The 2020 SmallSat Symposium starts on February 3, 2020, with workshops, then the Conference runs February 4 to 6 at the Computer History Museum in Mountain View, California, in the heart of Silicon Valley.

The SmallSat Symposium is hosted by Satnews Publishers which, since 1983, has been a provider of a satellite news, media and events. This information packed forum was created to enable you and your company to secure a larger portion of market share as well as to take part in the next stages of your company’s or organization’s growth.

The personal connections at the SmallSat Symposium enable attendees to network with established organizations, subject-matter experts as well as ‘New Space’ entrants.

The SmallSat Symposium will focus on new technologies and the business environment that is shaping the implementation of smallsat constellations, smallsat launchers, the challenges facing the smallsat developer and actors as well as the enormous benefits of these advanced technologies that will benefit our world.

This event assembles more than 100 diverse speakers, all of whom possess deep industry experience. Additionally, numerous opportunities exist to mingle and network with peers while enjoying exceptional, complimentary meals and refreshment breakfast.

Learn more at this direct link…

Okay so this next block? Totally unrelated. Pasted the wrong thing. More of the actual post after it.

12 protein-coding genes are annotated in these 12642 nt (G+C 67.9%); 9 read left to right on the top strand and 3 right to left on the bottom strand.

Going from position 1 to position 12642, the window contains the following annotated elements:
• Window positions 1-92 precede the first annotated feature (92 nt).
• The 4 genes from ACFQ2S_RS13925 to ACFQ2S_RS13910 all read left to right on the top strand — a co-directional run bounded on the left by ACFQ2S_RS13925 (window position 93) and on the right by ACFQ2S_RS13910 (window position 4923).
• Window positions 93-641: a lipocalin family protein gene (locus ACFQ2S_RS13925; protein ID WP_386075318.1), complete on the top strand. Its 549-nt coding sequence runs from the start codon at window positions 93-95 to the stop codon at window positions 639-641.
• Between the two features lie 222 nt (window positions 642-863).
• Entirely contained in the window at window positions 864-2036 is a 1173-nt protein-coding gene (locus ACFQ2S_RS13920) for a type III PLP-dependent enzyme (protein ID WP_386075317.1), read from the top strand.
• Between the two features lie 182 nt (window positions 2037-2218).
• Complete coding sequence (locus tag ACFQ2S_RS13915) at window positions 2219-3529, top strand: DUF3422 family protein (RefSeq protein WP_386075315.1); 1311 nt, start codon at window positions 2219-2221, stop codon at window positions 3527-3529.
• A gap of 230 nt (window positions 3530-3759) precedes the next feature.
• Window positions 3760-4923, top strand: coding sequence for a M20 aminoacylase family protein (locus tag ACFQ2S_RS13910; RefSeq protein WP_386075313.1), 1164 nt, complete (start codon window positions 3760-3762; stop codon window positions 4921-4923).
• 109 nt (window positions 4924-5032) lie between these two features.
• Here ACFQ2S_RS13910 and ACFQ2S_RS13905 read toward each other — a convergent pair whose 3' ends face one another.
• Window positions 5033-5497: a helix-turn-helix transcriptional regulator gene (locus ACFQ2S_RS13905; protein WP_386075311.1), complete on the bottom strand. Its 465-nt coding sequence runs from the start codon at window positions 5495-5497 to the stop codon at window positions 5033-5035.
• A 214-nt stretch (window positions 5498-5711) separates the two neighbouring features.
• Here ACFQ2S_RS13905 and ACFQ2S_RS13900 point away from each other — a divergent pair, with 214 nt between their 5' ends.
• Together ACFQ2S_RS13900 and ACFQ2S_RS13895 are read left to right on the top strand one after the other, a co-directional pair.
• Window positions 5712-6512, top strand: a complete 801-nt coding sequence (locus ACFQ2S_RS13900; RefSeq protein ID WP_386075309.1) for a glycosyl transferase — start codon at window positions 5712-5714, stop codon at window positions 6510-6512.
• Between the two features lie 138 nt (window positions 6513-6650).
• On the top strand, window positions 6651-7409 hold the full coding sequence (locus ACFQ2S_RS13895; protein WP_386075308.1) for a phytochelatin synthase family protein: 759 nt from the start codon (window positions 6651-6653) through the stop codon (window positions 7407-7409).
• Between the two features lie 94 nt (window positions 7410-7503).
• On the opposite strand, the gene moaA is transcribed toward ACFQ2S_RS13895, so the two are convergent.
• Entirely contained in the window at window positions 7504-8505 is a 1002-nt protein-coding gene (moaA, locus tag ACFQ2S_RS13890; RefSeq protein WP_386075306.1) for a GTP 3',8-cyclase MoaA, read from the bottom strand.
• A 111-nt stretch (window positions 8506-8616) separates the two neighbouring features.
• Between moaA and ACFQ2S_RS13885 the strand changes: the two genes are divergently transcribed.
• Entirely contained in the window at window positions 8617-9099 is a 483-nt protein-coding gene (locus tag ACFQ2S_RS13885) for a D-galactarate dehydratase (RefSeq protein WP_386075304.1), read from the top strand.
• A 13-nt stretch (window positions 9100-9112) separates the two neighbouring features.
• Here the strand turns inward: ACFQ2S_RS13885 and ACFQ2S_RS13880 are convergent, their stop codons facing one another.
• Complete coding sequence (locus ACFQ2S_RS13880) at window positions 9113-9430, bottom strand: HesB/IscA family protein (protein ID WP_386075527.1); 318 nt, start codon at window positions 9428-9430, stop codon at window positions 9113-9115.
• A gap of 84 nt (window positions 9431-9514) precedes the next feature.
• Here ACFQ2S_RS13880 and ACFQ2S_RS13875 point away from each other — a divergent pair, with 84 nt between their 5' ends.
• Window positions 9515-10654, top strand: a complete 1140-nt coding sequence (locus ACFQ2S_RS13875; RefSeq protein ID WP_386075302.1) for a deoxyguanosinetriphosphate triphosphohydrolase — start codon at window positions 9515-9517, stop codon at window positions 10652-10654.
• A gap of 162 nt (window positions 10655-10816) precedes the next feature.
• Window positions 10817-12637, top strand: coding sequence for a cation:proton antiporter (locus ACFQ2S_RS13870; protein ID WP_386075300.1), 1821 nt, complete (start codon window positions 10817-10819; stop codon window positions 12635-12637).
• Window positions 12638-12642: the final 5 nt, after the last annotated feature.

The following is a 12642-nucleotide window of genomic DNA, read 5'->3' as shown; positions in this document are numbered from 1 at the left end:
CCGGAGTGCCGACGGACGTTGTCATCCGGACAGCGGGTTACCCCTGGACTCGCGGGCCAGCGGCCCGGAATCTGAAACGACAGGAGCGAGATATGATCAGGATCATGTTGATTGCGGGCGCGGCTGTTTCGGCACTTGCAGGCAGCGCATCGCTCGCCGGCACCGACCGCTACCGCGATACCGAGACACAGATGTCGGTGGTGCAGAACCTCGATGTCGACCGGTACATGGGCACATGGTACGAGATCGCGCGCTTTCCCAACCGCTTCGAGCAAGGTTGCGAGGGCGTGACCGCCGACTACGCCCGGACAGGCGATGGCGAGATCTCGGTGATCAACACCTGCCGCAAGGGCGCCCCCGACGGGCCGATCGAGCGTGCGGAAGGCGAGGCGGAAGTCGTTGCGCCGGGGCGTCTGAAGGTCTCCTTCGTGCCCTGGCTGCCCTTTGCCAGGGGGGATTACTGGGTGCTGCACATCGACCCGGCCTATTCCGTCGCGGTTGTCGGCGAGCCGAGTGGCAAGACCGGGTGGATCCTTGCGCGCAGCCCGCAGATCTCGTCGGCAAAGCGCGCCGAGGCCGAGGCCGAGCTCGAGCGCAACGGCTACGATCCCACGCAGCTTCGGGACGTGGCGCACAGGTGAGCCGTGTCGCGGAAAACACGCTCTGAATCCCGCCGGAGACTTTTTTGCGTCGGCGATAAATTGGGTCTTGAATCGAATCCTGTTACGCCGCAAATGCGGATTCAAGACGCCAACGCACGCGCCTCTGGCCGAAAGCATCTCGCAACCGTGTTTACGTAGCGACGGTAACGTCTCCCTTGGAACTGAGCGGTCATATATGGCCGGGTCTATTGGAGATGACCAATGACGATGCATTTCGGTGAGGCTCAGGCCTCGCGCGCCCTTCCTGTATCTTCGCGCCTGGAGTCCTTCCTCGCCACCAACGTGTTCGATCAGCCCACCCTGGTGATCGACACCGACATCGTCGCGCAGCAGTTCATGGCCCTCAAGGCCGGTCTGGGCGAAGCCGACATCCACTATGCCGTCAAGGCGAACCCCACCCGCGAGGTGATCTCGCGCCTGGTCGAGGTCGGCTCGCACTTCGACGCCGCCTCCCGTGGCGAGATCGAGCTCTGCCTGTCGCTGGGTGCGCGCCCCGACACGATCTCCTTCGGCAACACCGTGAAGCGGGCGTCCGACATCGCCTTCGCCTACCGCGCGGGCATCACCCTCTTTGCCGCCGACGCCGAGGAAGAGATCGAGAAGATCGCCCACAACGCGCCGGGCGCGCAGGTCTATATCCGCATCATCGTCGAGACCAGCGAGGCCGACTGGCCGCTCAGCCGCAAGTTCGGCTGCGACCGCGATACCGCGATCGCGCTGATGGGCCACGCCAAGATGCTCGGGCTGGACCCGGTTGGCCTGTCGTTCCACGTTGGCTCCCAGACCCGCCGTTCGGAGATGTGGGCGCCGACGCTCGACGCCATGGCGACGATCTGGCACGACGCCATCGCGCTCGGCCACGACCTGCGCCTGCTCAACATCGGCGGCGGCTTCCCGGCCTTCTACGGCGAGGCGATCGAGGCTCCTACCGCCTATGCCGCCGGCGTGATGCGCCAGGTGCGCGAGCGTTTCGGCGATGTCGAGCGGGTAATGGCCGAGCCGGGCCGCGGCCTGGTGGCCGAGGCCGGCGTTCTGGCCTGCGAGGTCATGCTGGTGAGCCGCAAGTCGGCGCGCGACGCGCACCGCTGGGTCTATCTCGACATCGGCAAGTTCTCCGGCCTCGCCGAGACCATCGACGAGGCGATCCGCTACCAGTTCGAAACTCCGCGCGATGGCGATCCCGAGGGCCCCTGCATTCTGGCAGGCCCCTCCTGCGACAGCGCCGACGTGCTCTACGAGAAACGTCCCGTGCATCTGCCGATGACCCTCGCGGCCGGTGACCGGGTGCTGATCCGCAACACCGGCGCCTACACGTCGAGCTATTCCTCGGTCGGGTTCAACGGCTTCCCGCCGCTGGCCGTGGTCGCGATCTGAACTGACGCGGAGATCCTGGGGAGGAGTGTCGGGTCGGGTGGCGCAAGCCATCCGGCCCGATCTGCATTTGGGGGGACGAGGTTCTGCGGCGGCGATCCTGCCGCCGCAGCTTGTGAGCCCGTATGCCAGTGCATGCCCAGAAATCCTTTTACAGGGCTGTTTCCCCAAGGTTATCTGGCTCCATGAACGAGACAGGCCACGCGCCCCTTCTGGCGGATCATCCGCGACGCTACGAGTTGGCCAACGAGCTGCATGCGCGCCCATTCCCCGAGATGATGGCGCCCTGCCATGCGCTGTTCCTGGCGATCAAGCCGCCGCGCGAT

Satellogic and ABDAS Partner Up for Satellite Constellation Access

Satellogic has partnered with ABDAS to deliver exclusive access to a dedicated constellation of satellites — the total amount of the agreement is more than $38 million.

As a result of this agreement, ABDAS will have access to a fleet of satellites, which will provide them with multi-spectral imagery from monthly remapping of sites they define within Henan Province, China. Future satellites launched by Satellogic may be added to the constellation.


A Satellogic smallsat.

This agreement includes dedicated launches — coordinated by Satellogic — for fleet deployment and expansion. The partnership also gives ABDAS access to a dedicated platform for satellite tasking, as well as a private cloud for processing, cataloging, and storing images.

ABDAS will have complete operational control of tasking the satellites that comprise their dedicated constellations within Henan Province. While Satellogic’s partners can leverage the company’s in-house data-science capabilities, ABDAS will conduct their own analyses of the images their dedicated constellation collects.

Satellogic’s scientists also leverage the company’s current fleet of spacecraft to deliver planetary-scale insights and solutions for a variety of industries, including agriculture, forestry, oil and gas, and finance and insurance. Using their Earth Observation Satellite Constellation, Satellogic will be able to remap the planet at one meter of resolution every week and dramatically reduce the cost of high-frequency geospatial analytics.